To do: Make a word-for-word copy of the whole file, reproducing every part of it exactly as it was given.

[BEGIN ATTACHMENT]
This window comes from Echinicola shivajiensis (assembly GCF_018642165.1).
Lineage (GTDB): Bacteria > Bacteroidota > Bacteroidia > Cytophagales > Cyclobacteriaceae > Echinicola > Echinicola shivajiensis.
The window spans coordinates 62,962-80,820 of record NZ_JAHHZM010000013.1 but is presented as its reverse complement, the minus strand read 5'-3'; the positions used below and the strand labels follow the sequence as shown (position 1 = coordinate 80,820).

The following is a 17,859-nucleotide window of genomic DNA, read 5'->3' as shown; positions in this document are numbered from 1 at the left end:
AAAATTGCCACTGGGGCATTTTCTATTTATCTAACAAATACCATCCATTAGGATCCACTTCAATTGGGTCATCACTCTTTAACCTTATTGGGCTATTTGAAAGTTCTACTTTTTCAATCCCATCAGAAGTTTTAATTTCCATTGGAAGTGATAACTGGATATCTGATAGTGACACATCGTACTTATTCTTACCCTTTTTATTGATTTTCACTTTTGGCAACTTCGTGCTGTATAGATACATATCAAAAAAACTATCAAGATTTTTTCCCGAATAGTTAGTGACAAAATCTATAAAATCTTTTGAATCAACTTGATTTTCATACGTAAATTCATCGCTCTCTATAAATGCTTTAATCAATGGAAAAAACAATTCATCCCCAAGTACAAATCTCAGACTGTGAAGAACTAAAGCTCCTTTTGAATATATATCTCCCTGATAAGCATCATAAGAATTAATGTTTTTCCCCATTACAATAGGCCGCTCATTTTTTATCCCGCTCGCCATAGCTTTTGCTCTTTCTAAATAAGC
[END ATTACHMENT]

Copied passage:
This window comes from Echinicola shivajiensis (assembly GCF_018642165.1).
Lineage (GTDB): Bacteria > Bacteroidota > Bacteroidia > Cytophagales > Cyclobacteriaceae > Echinicola > Echinicola shivajiensis.
The window spans coordinates 62,962-80,820 of record NZ_JAHHZM010000013.1 but is presented as its reverse complement, the minus strand read 5'-3'; the positions used below and the strand labels follow the sequence as shown (position 1 = coordinate 80,820).

The following is a 17,859-nucleotide window of genomic DNA, read 5'->3' as shown; positions in this document are numbered from 1 at the left end:
AAAATTGCCACTGGGGCATTTTCTATTTATCTAACAAATACCATCCATTAGGATCCACTTCAATTGGGTCATCACTCTTTAACCTTATTGGGCTATTTGAAAGTTCTACTTTTTCAATCCCATCAGAAGTTTTAATTTCCATTGGAAGTGATAACTGGATATCTGATAGTGACACATCGTACTTATTCTTACCCTTTTTATTGATTTTCACTTTTGGCAACTTCGTGCTGTATAGATACATATCAAAAAAACTATCAAGATTTTTTCCCGAATAGTTAGTGACAAAATCTATAAAATCTTTTGAATCAACTTGATTTTCATACGTAAATTCATCGCTCTCTATAAATGCTTTAATCAATGGAAAAAACAATTCATCCCCAAGTACAAATCTCAGACTGTGAAGAACTAAAGCTCCTTTTGAATATATATCTCCCTGATAAGCATCATAAGAATTAATGTTTTTCCCCATTACAATAGGCCGCTCATTTTTTATCCCGCTCGCCATAGCTTTTGCTCTTTCTAAATAAGC